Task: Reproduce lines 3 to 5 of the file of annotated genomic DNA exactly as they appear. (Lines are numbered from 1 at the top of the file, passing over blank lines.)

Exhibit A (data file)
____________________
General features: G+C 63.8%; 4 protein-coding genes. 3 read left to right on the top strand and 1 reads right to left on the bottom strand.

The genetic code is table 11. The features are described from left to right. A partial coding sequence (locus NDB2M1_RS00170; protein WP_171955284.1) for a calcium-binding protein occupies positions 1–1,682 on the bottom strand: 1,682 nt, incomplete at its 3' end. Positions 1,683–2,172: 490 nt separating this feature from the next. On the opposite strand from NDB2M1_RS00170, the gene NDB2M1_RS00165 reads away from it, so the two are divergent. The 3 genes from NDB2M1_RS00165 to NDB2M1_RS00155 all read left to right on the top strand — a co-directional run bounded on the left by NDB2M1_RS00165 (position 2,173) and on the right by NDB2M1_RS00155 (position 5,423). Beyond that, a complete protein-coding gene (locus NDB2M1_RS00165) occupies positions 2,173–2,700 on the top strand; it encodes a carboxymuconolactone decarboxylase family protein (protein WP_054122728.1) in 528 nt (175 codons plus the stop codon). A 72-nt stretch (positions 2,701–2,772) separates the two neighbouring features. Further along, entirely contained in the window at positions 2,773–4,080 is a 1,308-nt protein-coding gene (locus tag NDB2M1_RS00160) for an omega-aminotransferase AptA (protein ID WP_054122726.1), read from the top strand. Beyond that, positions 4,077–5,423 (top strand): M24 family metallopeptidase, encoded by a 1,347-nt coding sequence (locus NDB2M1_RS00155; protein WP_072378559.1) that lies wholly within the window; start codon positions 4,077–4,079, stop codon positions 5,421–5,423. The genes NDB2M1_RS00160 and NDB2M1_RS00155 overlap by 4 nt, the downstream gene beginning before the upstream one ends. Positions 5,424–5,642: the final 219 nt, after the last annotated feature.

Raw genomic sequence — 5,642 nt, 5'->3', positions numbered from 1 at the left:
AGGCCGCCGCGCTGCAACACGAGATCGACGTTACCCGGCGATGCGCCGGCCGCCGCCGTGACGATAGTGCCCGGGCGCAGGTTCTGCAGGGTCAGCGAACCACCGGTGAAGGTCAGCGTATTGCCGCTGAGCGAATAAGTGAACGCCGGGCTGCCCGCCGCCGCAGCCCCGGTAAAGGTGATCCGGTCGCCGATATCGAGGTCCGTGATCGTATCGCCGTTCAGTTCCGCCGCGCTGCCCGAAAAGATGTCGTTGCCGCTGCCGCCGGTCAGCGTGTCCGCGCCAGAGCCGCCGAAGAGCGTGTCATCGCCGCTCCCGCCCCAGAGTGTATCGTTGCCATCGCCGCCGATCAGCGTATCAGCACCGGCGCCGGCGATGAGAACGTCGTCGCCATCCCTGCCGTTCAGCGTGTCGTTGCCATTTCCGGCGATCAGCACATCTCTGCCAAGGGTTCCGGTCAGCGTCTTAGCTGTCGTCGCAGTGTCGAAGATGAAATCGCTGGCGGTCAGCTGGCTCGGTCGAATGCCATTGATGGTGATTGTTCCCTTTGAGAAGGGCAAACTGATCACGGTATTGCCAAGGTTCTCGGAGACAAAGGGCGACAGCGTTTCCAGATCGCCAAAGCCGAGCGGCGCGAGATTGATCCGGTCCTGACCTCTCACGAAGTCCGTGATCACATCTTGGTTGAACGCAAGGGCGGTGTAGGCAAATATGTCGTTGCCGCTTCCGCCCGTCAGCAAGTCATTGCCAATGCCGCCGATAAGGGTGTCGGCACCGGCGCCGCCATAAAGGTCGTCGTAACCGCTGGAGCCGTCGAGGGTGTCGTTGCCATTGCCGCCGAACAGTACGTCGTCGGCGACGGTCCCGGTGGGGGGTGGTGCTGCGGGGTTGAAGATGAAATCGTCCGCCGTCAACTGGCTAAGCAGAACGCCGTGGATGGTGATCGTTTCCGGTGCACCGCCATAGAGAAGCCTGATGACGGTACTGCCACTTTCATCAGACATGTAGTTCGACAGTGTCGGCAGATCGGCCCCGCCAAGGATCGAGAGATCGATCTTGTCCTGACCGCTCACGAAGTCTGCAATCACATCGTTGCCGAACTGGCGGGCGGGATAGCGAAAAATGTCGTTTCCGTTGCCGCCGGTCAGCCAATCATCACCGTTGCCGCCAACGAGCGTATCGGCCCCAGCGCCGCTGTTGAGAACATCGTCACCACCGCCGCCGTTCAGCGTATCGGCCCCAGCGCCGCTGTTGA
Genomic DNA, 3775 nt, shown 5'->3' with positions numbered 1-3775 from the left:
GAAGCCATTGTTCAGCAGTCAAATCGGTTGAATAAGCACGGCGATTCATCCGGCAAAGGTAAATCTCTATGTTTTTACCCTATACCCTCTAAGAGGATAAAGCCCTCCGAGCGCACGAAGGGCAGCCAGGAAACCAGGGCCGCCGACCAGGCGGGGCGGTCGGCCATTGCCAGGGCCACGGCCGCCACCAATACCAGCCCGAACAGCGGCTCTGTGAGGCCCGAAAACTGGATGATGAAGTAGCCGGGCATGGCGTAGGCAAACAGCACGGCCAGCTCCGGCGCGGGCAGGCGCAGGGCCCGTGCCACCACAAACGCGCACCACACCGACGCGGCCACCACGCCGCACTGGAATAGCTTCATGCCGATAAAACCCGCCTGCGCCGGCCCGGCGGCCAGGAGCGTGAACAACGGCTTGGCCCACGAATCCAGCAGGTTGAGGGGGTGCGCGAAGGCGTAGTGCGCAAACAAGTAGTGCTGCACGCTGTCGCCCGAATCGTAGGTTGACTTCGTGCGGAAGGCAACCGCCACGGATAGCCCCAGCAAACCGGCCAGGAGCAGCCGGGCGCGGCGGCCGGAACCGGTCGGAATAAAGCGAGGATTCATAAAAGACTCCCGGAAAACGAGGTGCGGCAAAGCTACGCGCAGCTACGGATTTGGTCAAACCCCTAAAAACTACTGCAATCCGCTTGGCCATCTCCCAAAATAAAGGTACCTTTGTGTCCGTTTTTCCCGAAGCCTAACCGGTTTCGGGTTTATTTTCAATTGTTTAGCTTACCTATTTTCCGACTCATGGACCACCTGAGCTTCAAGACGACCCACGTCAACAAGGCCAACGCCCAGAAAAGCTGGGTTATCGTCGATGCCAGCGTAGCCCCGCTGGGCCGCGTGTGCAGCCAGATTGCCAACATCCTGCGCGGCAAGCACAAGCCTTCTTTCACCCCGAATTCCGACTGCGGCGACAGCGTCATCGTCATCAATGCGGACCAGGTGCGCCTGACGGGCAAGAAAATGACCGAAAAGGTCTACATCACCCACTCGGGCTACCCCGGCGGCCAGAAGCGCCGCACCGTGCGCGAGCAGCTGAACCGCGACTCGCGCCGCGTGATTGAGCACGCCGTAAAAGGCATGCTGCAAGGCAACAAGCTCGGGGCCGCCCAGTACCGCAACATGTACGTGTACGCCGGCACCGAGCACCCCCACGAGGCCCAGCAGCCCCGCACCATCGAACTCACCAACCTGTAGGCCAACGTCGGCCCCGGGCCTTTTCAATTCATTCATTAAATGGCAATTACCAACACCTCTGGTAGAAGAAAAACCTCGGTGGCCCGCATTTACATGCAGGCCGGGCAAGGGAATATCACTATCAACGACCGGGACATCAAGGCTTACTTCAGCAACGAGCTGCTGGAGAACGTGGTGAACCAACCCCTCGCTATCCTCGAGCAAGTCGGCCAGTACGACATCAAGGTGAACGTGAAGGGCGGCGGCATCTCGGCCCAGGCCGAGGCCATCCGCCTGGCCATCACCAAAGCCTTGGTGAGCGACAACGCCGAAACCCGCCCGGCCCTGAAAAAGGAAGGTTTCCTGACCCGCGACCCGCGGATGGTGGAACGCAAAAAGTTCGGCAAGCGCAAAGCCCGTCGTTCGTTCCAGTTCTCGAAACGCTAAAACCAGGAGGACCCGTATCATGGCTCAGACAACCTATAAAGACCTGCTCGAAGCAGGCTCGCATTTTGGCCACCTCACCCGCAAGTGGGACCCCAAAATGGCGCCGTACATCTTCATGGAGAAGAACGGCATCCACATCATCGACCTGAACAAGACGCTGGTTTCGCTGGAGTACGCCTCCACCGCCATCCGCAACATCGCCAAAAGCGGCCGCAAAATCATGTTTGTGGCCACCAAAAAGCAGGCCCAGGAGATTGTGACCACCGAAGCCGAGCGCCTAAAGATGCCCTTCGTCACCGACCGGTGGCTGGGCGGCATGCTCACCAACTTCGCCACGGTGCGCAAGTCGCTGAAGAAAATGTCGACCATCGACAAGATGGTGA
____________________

Raw genomic sequence — 5,642 nt, 5'->3', positions numbered from 1 at the left:
AGGCCGCCGCGCTGCAACACGAGATCGACGTTACCCGGCGATGCGCCGGCCGCCGCCGTGACGATAGTGCCCGGGCGCAGGTTCTGCAGGGTCAGCGAACCACCGGTGAAGGTCAGCGTATTGCCGCTGAGCGAATAAGTGAACGCCGGGCTGCCCGCCGCCGCAGCCCCGGTAAAGGTGATCCGGTCGCCGATATCGAGGTCCGTGATCGTATCGCCGTTCAGTTCCGCCGCGCTGCCCGAAAAGATGTCGTTGCCGCTGCCGCCGGTCAGCGTGTCCGCGCCAGAGCCGCCGAAGAGCGTGTCATCGCCGCTCCCGCCCCAGAGTGTATCGTTGCCATCGCCGCCGATCAGCGTATCAGCACCGGCGCCGGCGATGAGAACGTCGTCGCCATCCCTGCCGTTCAGCGTGTCGTTGCCATTTCCGGCGATCAGCACATCTCTGCCAAGGGTTCCGGTCAGCGTCTTAGCTGTCGTCGCAGTGTCGAAGATGAAATCGCTGGCGGTCAGCTGGCTCGGTCGAATGCCATTGATGGTGATTGTTCCCTTTGAGAAGGGCAAACTGATCACGGTATTGCCAAGGTTCTCGGAGACAAAGGGCGACAGCGTTTCCAGATCGCCAAAGCCGAGCGGCGCGAGATTGATCCGGTCCTGACCTCTCACGAAGTCCGTGATCACATCTTGGTTGAACGCAAGGGCGGTGTAGGCAAATATGTCGTTGCCGCTTCCGCCCGTCAGCAAGTCATTGCCAATGCCGCCGATAAGGGTGTCGGCACCGGCGCCGCCATAAAGGTCGTCGTAACCGCTGGAGCCGTCGAGGGTGTCGTTGCCATTGCCGCCGAACAGTACGTCGTCGGCGACGGTCCCGGTGGGGGGTGGTGCTGCGGGGTTGAAGATGAAATCGTCCGCCGTCAACTGGCTAAGCAGAACGCCGTGGATGGTGATCGTTTCCGGTGCACCGCCATAGAGAAGCCTGATGACGGTACTGCCACTTTCATCAGACATGTAGTTCGACAGTGTCGGCAGATCGGCCCCGCCAAGGATCGAGAGATCGATCTTGTCCTGACCGCTCACGAAGTCTGCAATCACATCGTTGCCGAACTGGCGGGCGGGATAGCGAAAAATGTCGTTTCCGTTGCCGCCGGTCAGCCAATCATCACCGTTGCCGCCAACGAGCGTATCGGCCCCAGCGCCGCTGTTGAGAACATCGTCACCACCGCCGCCGTTCAGCGTATCGGCCCCAGCGCCGCTGTTGA
Genomic DNA, 3775 nt, shown 5'->3' with positions numbered 1-3775 from the left: